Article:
Get all your news in one place.
100’s of premium titles.
One app.
Start reading
Tribune News Service
Tribune News Service
Tamar Hallerman

Fulton County jurors raise perjury concerns in Trump probe, but lying is hard to prove in court

ATLANTA — Perhaps the most intriguing revelation included in the portions of the Fulton County special grand jury’s final report released last month was that at least one witness may have lied under oath.

The jurors, who heard from about 75 witnesses as they investigated whether former President Donald Trump and his allies criminally meddled in Georgia’s 2020 elections, didn’t specify whom they suspected might have perjured themselves or why they believe they caught them in a lie.

The report simply notes that a majority of the grand jury believed “that perjury may have been committed by one or more witnesses testifying before it.” Members also recommended that District Attorney Fani Willis “seek appropriate indictments for such crimes where the evidence is compelling.”

But in a recent exclusive interview with the Atlanta Journal-Constitution, five members of the special grand jury, who spoke on the condition of not being named because of concerns about their safety and privacy, shed more light on why they believe perjury might have been committed. They declined, however, to name names.

“There was testimony presented (by a witness) and then there would be questioning (from prosecutors) that confronts them with a previous statement to the exact opposite,” one juror said.

Another mentioned a witness who was asked about whether he or she had prior knowledge of the plan to appoint “alternate” GOP electors. When the person responded no, prosecutors then presented an email about the electors with their name on it.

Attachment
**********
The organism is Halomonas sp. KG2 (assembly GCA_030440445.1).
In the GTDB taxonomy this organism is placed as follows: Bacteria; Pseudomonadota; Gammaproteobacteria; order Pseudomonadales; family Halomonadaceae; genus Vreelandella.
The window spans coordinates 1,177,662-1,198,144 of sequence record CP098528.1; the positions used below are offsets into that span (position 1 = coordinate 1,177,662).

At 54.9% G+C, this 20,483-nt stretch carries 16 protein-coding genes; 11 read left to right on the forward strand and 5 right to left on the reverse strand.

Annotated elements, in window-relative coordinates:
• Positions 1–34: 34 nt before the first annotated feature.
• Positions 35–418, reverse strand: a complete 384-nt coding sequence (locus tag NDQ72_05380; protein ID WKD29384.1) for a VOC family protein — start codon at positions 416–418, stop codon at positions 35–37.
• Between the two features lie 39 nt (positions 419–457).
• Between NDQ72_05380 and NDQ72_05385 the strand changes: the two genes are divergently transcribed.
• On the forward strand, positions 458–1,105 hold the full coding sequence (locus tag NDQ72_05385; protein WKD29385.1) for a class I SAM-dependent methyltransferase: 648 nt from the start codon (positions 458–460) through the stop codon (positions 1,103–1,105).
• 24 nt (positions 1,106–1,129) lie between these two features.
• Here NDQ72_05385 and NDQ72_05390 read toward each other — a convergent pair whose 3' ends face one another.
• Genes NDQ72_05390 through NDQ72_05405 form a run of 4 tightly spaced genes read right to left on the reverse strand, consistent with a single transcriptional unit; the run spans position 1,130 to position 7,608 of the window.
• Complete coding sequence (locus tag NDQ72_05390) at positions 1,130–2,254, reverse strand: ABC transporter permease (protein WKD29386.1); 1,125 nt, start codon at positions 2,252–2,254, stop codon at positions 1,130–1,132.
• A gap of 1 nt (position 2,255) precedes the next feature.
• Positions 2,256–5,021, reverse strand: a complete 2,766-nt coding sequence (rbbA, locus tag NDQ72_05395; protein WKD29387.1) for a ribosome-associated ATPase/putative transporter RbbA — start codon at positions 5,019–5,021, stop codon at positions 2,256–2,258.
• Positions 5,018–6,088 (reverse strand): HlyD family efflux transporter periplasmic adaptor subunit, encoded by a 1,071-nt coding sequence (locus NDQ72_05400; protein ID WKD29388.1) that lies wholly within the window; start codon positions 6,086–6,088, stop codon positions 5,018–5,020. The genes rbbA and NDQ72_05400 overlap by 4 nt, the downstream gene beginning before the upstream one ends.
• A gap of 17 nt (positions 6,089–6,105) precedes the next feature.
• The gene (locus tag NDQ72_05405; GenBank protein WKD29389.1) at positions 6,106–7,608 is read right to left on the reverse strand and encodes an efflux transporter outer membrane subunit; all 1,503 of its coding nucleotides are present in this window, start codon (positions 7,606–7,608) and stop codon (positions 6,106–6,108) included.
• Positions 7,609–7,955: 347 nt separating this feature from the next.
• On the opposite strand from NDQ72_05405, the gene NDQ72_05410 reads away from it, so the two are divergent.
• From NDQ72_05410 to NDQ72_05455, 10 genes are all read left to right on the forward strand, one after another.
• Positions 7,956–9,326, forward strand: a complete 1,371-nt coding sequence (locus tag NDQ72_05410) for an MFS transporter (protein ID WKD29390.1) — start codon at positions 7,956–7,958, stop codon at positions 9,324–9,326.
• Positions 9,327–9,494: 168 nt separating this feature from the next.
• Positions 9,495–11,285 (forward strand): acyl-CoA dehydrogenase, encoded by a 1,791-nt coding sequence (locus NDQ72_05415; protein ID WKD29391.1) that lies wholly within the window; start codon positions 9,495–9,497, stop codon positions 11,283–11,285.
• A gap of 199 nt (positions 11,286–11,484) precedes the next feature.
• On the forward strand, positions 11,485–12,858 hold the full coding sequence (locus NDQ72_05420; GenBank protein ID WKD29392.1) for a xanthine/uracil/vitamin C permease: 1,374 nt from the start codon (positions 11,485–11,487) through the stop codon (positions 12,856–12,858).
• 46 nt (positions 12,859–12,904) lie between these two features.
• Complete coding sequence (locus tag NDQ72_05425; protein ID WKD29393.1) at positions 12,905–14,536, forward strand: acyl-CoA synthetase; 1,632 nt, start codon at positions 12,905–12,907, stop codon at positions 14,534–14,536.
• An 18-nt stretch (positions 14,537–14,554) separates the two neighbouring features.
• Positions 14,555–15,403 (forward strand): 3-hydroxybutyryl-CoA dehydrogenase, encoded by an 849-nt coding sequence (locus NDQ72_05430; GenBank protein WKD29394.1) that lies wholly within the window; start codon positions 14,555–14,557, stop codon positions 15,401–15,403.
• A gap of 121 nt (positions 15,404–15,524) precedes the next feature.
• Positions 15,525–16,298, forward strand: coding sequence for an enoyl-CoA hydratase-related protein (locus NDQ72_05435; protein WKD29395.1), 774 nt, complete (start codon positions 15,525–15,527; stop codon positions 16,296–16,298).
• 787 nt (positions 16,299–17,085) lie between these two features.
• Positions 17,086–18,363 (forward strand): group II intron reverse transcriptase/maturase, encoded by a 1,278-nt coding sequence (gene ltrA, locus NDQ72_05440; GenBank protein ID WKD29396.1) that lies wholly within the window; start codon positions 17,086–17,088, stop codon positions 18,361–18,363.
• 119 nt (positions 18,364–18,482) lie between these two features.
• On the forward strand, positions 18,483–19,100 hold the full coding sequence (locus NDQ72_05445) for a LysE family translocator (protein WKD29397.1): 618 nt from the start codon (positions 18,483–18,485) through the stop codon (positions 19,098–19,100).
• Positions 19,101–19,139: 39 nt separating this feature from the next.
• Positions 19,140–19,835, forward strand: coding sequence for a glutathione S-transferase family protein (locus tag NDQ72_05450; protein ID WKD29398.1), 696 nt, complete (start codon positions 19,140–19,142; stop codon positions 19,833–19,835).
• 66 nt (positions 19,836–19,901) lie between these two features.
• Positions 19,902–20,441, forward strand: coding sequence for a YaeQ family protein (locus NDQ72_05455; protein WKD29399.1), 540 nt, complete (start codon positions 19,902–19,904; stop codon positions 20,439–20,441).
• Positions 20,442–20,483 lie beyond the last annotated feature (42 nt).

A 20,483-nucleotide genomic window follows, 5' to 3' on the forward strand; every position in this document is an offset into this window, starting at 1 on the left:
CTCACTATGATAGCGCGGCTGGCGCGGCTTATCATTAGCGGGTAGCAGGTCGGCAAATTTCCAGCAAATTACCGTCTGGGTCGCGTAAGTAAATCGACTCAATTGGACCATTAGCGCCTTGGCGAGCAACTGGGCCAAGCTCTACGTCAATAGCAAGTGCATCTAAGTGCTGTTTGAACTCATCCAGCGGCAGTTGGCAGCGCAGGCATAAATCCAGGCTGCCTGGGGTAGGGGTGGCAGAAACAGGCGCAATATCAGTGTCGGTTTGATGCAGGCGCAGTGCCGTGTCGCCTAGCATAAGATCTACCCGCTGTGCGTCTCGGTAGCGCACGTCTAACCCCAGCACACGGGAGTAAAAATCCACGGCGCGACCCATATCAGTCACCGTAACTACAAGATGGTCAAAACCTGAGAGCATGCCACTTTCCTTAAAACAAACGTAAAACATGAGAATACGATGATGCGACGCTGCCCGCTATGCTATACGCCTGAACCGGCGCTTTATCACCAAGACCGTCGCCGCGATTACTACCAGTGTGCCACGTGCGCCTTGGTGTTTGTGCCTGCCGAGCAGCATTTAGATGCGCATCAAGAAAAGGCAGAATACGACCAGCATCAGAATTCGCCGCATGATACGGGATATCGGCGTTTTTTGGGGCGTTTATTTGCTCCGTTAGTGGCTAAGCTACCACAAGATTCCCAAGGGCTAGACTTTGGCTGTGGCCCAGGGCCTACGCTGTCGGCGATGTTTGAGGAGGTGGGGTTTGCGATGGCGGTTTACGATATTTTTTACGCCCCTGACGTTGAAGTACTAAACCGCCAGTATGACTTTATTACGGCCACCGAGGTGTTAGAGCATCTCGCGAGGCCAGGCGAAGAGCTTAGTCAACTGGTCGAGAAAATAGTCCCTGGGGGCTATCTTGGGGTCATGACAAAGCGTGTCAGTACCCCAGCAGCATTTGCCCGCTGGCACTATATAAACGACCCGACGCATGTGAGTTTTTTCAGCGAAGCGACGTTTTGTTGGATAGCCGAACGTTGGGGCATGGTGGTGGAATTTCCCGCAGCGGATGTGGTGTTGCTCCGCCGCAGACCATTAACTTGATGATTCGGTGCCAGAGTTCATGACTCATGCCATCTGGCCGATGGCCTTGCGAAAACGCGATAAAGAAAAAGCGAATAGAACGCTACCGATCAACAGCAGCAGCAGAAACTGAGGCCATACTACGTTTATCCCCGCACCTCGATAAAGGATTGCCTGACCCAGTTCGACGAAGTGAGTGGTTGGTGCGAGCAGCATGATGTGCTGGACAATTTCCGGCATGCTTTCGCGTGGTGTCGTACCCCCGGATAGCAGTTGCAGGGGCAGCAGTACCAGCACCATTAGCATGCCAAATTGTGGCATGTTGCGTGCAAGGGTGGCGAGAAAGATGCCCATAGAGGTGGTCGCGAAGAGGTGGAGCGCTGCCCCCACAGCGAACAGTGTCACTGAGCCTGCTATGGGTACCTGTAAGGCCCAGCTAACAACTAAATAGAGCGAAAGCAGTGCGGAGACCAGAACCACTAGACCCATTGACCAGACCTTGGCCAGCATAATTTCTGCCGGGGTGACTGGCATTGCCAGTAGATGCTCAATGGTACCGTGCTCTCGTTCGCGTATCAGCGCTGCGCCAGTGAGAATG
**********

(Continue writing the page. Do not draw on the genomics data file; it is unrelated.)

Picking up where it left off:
Hard to prove

Under Georgia law, a person convicted of lying under oath can face punishment of up to 10 years in prison. Perjury is also considered a predicate act under Georgia’s racketeering statute, which is one of the laws Willis said she’s examining as part of the criminal investigation.

But perjury is a notoriously hard crime to pin down in court, legal experts say.

Not only must prosecutors prove that someone lied under oath about something “material,” or substantial. They also must show that the perpetrator knew he or she was making a false statement at the time.

“A mistake is not going to count. Misremembering is not going to count. Even being misleading is not perjury, so long as you said the truth,” said Anthony Michael Kreis, a Georgia State University constitutional law professor.

The Fulton special grand jury, which was dissolved in January, spent almost eight months investigating whether Trump or his allies broke any Georgia laws as they tried to overturn Democrat Joe Biden’s win.

In their nine-page final report, jurors laid out recommendations for who Willis should indict. With the exception of the perjury claim, all of jurors’ suggestions were sealed by Fulton Superior Court Judge Robert McBurney, presumably until Willis makes charging decisions.

Among the witnesses jurors heard from during the course of their criminal investigation were leaders in state government and key members of Trump’s inner circle. The latter included former personal attorney Rudy Giuliani, U.S. Sen. Lindsey Graham and onetime national security adviser Michael Flynn.

One of the jurors who spoke to the Journal-Constitution aid that “most people pled the Fifth rather than lie to us. So I don’t think there was a tremendous amount of perjury that happened.”

Perjury charges rare